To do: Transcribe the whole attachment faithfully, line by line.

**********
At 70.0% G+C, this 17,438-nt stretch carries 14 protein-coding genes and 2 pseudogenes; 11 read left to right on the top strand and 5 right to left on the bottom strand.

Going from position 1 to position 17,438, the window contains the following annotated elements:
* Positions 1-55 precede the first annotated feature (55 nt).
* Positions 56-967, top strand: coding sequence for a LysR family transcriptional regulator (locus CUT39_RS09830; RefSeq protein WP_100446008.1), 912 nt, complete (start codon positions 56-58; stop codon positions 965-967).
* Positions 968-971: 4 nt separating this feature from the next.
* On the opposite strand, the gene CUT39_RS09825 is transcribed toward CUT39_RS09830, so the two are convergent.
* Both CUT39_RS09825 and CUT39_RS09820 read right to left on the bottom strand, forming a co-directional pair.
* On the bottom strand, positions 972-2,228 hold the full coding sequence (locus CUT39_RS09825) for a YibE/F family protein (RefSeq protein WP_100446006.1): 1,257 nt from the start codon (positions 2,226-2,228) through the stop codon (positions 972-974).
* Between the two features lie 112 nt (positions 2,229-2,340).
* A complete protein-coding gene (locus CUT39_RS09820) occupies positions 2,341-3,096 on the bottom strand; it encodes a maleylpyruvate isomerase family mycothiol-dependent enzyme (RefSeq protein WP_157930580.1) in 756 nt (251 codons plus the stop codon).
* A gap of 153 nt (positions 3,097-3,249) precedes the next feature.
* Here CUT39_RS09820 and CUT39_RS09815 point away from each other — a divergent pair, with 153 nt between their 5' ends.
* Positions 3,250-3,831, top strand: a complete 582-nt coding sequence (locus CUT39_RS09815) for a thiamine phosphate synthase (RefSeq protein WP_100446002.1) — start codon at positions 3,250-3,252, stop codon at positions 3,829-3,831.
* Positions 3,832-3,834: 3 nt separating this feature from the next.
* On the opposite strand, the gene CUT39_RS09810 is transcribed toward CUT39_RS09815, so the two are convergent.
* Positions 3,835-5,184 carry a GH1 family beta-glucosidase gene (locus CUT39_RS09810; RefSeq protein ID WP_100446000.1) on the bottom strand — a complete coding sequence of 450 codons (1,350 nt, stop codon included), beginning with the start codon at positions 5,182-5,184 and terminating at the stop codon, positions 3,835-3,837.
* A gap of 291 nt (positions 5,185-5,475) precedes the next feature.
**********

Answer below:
At 70.0% G+C, this 17,438-nt stretch carries 14 protein-coding genes and 2 pseudogenes; 11 read left to right on the top strand and 5 right to left on the bottom strand.

Going from position 1 to position 17,438, the window contains the following annotated elements:
* Positions 1-55 precede the first annotated feature (55 nt).
* Positions 56-967, top strand: coding sequence for a LysR family transcriptional regulator (locus CUT39_RS09830; RefSeq protein WP_100446008.1), 912 nt, complete (start codon positions 56-58; stop codon positions 965-967).
* Positions 968-971: 4 nt separating this feature from the next.
* On the opposite strand, the gene CUT39_RS09825 is transcribed toward CUT39_RS09830, so the two are convergent.
* Both CUT39_RS09825 and CUT39_RS09820 read right to left on the bottom strand, forming a co-directional pair.
* On the bottom strand, positions 972-2,228 hold the full coding sequence (locus CUT39_RS09825) for a YibE/F family protein (RefSeq protein WP_100446006.1): 1,257 nt from the start codon (positions 2,226-2,228) through the stop codon (positions 972-974).
* Between the two features lie 112 nt (positions 2,229-2,340).
* A complete protein-coding gene (locus CUT39_RS09820) occupies positions 2,341-3,096 on the bottom strand; it encodes a maleylpyruvate isomerase family mycothiol-dependent enzyme (RefSeq protein WP_157930580.1) in 756 nt (251 codons plus the stop codon).
* A gap of 153 nt (positions 3,097-3,249) precedes the next feature.
* Here CUT39_RS09820 and CUT39_RS09815 point away from each other — a divergent pair, with 153 nt between their 5' ends.
* Positions 3,250-3,831, top strand: a complete 582-nt coding sequence (locus CUT39_RS09815) for a thiamine phosphate synthase (RefSeq protein WP_100446002.1) — start codon at positions 3,250-3,252, stop codon at positions 3,829-3,831.
* Positions 3,832-3,834: 3 nt separating this feature from the next.
* On the opposite strand, the gene CUT39_RS09810 is transcribed toward CUT39_RS09815, so the two are convergent.
* Positions 3,835-5,184 carry a GH1 family beta-glucosidase gene (locus CUT39_RS09810; RefSeq protein ID WP_100446000.1) on the bottom strand — a complete coding sequence of 450 codons (1,350 nt, stop codon included), beginning with the start codon at positions 5,182-5,184 and terminating at the stop codon, positions 3,835-3,837.
* A gap of 291 nt (positions 5,185-5,475) precedes the next feature.